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I was just updating my CV when I noticed the following lines in the 'Interests and activities' section:

● 1st Prize for ‘Best Performance’ in State Drama Competition.
● 1st Rank in inter-colleges ‘Antyakshari’ competition.

So I have a few questions:

  • Can "1st Prize" and "1st Rank" be used interchangeably, or is one more appropriate?
  • Are both sentences grammatically correct?
  • Can I get some more strong sentences instead of these?
  • What is the English word for 'Antyakshari'? (This is just for users understand Hindi)
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1st Place may be more common than Prize or Rank. –  JB King Feb 7 '13 at 19:30
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Three out of the four questions are off-topic. You are not supposed to be posting several unrelated questions per question anyway. And as a 16k user on SO you know that. –  RegDwigнt Feb 7 '13 at 21:07
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I do not really understand how those questions are "off topic"? Off topic from what? English usage, or the two sentences that were provided? –  Cmillz Feb 8 '13 at 17:58
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closed as not constructive by RegDwigнt Feb 7 '13 at 21:04

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1 Answer

up vote 2 down vote accepted

Well, first of all, the word you want is "intercollege", not "intercolleges" — the plural is unnecessary. If you want to sound even more professional, go with "intercollegiate", a bigger, fancier word.

"1st Prize" implies that you literally won a prize - in a situation like this, you're probably going to want to highlight the actual victory, rather than the prize associated with it.

"1st Rank" is a strange phrase that I've never seen before. I would avoid using it. Technically speaking, it is not incorrect, but I think it implies that there is a somewhat finite nature to a rank. In general, the word "rank" is more commonly used as a verb than a noun, except when referring to military rank. One could be a "high-ranking officer", for example, or one could have "ranked well in that competition".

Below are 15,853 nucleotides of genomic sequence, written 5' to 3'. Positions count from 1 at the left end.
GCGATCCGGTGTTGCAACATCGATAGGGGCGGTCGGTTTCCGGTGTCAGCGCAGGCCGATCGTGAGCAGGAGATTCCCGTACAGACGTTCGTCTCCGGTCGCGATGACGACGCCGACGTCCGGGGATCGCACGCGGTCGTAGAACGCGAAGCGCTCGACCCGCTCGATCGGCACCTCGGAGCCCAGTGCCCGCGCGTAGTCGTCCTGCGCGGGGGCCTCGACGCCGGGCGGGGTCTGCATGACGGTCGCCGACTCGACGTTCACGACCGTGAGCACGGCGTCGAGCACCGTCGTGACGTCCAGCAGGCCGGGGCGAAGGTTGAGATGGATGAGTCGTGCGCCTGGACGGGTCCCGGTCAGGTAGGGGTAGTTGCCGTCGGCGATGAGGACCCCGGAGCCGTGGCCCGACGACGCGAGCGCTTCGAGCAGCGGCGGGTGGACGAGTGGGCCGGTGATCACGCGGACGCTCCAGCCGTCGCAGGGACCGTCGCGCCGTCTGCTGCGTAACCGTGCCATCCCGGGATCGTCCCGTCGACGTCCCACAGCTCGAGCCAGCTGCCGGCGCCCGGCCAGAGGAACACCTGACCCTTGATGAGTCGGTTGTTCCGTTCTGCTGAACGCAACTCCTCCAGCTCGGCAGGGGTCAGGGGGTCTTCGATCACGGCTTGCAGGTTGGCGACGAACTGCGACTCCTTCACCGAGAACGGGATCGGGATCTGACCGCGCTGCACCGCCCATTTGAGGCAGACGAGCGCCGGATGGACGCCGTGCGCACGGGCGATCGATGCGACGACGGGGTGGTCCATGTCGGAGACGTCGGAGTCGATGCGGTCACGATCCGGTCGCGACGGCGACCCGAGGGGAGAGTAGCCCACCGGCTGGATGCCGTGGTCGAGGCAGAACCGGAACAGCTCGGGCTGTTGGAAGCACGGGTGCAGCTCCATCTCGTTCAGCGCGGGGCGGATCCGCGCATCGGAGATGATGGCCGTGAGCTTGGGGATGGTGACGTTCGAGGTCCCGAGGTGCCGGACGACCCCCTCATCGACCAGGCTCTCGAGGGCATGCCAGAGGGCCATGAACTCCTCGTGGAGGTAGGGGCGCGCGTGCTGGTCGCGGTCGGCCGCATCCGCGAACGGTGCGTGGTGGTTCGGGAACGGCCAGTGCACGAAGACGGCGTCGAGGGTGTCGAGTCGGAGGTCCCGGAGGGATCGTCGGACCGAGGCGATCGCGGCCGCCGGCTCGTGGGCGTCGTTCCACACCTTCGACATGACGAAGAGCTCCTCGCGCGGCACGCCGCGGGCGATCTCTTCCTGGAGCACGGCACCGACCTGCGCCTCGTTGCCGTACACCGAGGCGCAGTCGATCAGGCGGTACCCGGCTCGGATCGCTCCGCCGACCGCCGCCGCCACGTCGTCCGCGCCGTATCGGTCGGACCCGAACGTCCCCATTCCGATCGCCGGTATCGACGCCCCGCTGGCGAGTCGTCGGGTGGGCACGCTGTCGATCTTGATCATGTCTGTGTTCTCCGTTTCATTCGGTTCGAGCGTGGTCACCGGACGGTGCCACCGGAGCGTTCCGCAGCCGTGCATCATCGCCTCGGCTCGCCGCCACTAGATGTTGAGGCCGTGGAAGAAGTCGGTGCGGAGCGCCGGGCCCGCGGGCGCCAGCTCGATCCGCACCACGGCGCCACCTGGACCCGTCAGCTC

For the first sentence, the award is for "Best Performance". The word "best" is a superlative, so you could simply say:

Award for "Best Performance" in State Drama Competition.

It would be slightly redundant to state that you scored highest at being the best.

For the second sentence, I would use the phrase "First place" (spelled out, rather than "1st place", if it is intended to be used formally), like this:

First Place in intercollegiate ‘Antyakshari’ competition.

Those are acceptable answers if you are being asked about awards or honors — however, if you want to place more focus on your achievements, or if you are being asked specifically about your achievements, I would reword them so that they are lists of verbs, rather than lists of nouns — this is a matter of taste, and so some might disagree. You do not have to word it like this.

I would write:

  • Earned award for "Best Performance" in State Drama Competition.
  • Placed First in intercollegiate ‘Antyakshari’ competition.

Unfortunately, there is no real English equivalent to "Antyakshari" — however, there is no shame in using a foreign word. You could probably say "Antyakshari singing competition", to indicate the basic nature of the competition, but that would perhaps take away from the mental aspect of the game. It's a tough call, but being multilingual is always a plus. English is a language of borrowed words - do not be afraid to add one if there is not already a word to take its place.

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+1 @CmillZ Thanks a ton.it helps me a lot –  diEcho Feb 8 '13 at 5:56
    
Thanks for the brilliant answer, would you please correct the word Antyakshari in your answer. ( earlier i also spell wrong in question ) I tries to edit your answer but it prompt at least 6 changes are necessary. –  diEcho Feb 8 '13 at 6:15
    
Yeah, I picked up on that – I just figured it was an alternate spelling, since it comes from a language with a different set of letters. Corrected. –  Cmillz Feb 8 '13 at 17:55
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